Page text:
One of the unfortunate things about being in a small community (and not, for example, in a motherhouse) is that on our special feast days, we rarely have the experience of the Mass of the feast. We try to do what we can to solemnize the day, but for the Mass, we get the usual daily liturgy (unless a priest friend is available on the feast day). In the Pauline Family (as well as for the Palottines), today is the Feast of Mary, Queen of the Apostles. The Mass for this feast includes the Pentecost narrative from Acts and the Crucifixion from the Gospel of John ("Behold your mother"). The readings for Saturday of the 7th Week of Easter, on the other hand, are both endings: the conclusion of the book of Acts and that of the Gospel of John. In a way, I suppose that's only fitting: the Easter season is at its end, too, with tomorrow's Feast of Pentecost.
Clearly, though, Pentecost is not something of a "finishing touch" on the work of Christ; the Gospel doesn't "end" in the Upper Room! Something like that is hinted in the Gospel itself, with the question of "the Beloved disciple."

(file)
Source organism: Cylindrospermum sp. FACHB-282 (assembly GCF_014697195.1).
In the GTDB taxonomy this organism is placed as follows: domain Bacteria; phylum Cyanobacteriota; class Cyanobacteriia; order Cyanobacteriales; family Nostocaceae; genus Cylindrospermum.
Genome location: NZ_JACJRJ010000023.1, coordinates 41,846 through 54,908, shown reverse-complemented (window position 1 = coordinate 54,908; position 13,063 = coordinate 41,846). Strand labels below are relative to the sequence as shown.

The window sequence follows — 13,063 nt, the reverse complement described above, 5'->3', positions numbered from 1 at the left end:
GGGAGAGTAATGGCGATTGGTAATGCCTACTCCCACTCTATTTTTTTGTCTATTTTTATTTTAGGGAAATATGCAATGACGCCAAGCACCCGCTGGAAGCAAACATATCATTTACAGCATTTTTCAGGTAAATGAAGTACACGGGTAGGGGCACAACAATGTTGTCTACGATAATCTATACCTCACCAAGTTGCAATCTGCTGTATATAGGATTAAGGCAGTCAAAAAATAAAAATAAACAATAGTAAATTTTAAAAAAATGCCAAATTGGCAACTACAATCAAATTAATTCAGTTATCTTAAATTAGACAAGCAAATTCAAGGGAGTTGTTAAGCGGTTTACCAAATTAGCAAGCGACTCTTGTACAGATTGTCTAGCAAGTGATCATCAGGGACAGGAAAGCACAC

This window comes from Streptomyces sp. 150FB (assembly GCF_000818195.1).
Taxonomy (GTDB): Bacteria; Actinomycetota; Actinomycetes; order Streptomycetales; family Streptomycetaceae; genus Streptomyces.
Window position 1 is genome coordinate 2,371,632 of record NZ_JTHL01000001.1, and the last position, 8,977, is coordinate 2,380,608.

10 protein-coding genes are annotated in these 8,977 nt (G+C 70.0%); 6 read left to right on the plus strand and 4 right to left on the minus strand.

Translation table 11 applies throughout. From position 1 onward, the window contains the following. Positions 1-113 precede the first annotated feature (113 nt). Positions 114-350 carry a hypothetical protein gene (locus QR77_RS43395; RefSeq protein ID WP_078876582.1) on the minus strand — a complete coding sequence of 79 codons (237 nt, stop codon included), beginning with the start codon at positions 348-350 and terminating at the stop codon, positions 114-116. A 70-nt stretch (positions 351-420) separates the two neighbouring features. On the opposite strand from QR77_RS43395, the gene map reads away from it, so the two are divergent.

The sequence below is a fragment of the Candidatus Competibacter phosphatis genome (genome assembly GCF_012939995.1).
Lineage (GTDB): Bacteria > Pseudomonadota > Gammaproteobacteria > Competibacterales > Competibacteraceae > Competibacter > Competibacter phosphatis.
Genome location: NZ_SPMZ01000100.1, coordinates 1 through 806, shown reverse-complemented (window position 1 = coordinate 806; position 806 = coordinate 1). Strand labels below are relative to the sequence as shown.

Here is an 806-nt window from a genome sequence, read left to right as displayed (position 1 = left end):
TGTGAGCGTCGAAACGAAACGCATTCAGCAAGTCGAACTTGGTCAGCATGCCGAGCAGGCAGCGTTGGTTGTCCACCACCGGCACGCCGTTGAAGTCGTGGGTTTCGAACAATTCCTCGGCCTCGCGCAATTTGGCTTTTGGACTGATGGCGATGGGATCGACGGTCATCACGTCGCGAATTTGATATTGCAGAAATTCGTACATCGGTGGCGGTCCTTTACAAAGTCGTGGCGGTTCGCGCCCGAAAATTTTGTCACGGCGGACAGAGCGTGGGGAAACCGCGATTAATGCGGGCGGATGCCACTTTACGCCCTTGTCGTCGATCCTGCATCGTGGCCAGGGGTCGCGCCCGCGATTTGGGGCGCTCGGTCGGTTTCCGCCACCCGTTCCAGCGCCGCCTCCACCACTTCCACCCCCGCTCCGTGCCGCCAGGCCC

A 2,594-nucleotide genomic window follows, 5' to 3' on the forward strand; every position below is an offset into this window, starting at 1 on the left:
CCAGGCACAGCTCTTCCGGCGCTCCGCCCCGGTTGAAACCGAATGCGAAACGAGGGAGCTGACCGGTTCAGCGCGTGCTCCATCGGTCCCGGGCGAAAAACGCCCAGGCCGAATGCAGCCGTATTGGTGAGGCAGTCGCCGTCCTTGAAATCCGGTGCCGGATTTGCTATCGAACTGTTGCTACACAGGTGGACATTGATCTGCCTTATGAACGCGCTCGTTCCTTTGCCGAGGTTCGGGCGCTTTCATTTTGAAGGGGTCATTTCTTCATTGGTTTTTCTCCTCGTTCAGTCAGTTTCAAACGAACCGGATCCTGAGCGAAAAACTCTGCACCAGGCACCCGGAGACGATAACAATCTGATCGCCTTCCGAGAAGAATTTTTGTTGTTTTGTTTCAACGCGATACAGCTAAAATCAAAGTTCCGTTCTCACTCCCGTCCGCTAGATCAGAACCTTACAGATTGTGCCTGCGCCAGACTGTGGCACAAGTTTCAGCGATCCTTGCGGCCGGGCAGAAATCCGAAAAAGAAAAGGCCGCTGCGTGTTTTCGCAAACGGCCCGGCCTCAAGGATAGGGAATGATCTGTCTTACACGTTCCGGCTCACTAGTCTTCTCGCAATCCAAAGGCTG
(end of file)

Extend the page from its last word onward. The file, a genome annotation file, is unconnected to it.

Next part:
Jesus has just told Peter that "when you are older, someone else will tie you up and take you where you would not want to go" (and in case we missed the point, the Gospel writer makes it very clear: "this he said indicating by what death Peter would glorify God"). Jesus, crucified and risen, tells Peter, "Follow me." And what does Peter do? He looks around and sees "the Beloved disciple."
"What about him?"
"What if I want him to remain until I return?" Jesus asked, rather ambiguously.
The wonderful thing about this Gospel is that the Beloved disciple is never named: he is me, you, any and every single disciple of Jesus! And Jesus does want "the Beloved disciple" to remain until he comes again!
The coming of the Holy Spirit is meant to ensure that.